This group of children and young adults have one to one support so that they can access the highly structured learning and assessment programme in order to identify, consolidate and develop individual skills and responses. The experienced staff work together to interpret and understand an individual’s range of responses and experiences in order to move their learning on at an appropriate pace. The environment is vibrant, stimulating and reactive, being carefully planned and organised to maximise the opportunities for each child to respond to and get feedback from it. This offers a range of multi-sensory cues and events that allow each young person to engage with their surroundings, peers and adults while experiencing a rich and varied range of activities.
We aim to:
- Stimulate and motivate each young person to use all their abilities in all areas of development
- Encourage each individual to function at their optimum level.
- Scaffold opportunities for the young person to communicate their feelings, responses, preferences and choices in an increasingly consistent way and for the adults around them to respond appropriately
- Value each individual’s needs and interests and provide enriched opportunities to explore the world around them in purposeful waysWe offer:
- High quality and specialised staffinga full therapy team and learning support workers.
- All staff working in school are experienced and have received specialist training to support their work with children with complex needs including teachers of the deaf, a teacher of the visually impaired, and teachers for children with PMLD qualifications,
- 1:1 support for each child
- The young people are all taught within a small teaching group of 4 – 6 children. Each individual has 1:1 support in order for them to fully access the curriculum and all aspects of school life.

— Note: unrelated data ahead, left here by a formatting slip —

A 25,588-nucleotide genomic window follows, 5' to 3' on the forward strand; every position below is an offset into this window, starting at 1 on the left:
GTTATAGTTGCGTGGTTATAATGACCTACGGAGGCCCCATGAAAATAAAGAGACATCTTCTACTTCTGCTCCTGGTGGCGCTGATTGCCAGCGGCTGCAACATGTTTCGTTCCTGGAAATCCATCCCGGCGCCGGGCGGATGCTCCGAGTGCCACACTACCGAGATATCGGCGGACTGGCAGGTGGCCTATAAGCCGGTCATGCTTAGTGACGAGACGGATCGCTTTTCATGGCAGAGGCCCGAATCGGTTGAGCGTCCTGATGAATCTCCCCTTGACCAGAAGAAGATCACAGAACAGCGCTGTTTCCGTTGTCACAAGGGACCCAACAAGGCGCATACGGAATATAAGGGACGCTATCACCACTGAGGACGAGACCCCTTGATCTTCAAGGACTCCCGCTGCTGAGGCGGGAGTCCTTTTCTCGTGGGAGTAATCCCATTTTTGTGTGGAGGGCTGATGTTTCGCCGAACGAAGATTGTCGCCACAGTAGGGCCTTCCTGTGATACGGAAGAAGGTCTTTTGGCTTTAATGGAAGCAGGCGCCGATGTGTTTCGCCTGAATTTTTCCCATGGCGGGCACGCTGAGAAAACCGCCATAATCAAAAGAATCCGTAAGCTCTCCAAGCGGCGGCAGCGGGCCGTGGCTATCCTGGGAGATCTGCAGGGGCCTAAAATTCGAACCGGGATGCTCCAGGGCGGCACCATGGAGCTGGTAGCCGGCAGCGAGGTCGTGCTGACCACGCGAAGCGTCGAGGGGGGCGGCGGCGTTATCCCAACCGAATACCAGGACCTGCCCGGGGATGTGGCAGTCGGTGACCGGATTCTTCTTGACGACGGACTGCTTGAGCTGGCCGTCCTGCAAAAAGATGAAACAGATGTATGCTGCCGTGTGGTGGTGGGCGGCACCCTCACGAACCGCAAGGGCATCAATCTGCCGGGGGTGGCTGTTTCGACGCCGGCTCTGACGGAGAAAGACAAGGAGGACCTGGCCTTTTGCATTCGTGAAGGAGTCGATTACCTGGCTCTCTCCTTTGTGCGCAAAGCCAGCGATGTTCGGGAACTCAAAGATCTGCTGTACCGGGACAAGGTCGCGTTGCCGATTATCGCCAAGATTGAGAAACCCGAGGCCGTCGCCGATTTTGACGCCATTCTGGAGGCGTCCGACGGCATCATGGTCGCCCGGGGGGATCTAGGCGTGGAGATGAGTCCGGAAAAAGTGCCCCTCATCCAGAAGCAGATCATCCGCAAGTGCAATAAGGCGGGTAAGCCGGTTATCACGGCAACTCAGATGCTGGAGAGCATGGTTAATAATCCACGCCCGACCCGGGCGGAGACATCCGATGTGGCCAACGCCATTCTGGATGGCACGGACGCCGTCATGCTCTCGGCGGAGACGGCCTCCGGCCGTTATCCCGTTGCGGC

- Therapeutic curriculum
- Teaching and therapy staff work together to create individual timetables and programmes to meet the needs of each pupil. This is intended to be age appropriate in terms of topic content but developmentally matched to the child’s needs.
- Full time Speech and Language Therapy supportIndividual mealtime management plans We aim at all times to develop the child’s expressive and receptive communication. This includes the use of Intensive Interaction, signs and/or on-body signs; cues and symbols; AAC (Alternative Augmentative Communication) including the use of switches such as Big Macs; and the writing of communication passports that shows each child’s individual profile of skills and approaches. We encourage and respond to all types of functional communication – facial expression, gesture, vocalisation, eye pointing and body language.
- Specialist communication approaches
- With direct input from our dysphagia trained speech and language therapist regarding textures and consistencies, individual plans, feeding and tasting protocols are devised and monitored regularly. All staff are trained to assist children effectively and ensure they enjoy their meal times safely. Staff are also trained to support children with alternative feeding methods such as gastrostomy.